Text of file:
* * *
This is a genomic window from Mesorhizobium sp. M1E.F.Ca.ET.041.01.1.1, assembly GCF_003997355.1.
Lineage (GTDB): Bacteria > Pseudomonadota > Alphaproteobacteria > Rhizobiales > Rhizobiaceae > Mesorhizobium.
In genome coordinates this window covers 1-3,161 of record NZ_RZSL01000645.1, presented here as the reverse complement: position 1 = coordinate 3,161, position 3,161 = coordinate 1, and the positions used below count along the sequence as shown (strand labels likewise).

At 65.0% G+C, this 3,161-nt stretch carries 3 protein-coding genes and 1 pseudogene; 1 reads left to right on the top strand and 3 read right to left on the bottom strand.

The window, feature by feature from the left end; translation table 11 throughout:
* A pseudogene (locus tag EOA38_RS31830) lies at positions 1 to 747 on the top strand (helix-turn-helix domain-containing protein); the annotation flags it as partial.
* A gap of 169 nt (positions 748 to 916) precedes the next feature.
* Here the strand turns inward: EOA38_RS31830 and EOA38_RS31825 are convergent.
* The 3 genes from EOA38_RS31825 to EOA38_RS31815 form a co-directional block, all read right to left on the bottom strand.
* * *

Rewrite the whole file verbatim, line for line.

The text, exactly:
This is a genomic window from Mesorhizobium sp. M1E.F.Ca.ET.041.01.1.1, assembly GCF_003997355.1.
Lineage (GTDB): Bacteria > Pseudomonadota > Alphaproteobacteria > Rhizobiales > Rhizobiaceae > Mesorhizobium.
In genome coordinates this window covers 1-3,161 of record NZ_RZSL01000645.1, presented here as the reverse complement: position 1 = coordinate 3,161, position 3,161 = coordinate 1, and the positions used below count along the sequence as shown (strand labels likewise).

At 65.0% G+C, this 3,161-nt stretch carries 3 protein-coding genes and 1 pseudogene; 1 reads left to right on the top strand and 3 read right to left on the bottom strand.

The window, feature by feature from the left end; translation table 11 throughout:
* A pseudogene (locus tag EOA38_RS31830) lies at positions 1 to 747 on the top strand (helix-turn-helix domain-containing protein); the annotation flags it as partial.
* A gap of 169 nt (positions 748 to 916) precedes the next feature.
* Here the strand turns inward: EOA38_RS31830 and EOA38_RS31825 are convergent.
* The 3 genes from EOA38_RS31825 to EOA38_RS31815 form a co-directional block, all read right to left on the bottom strand.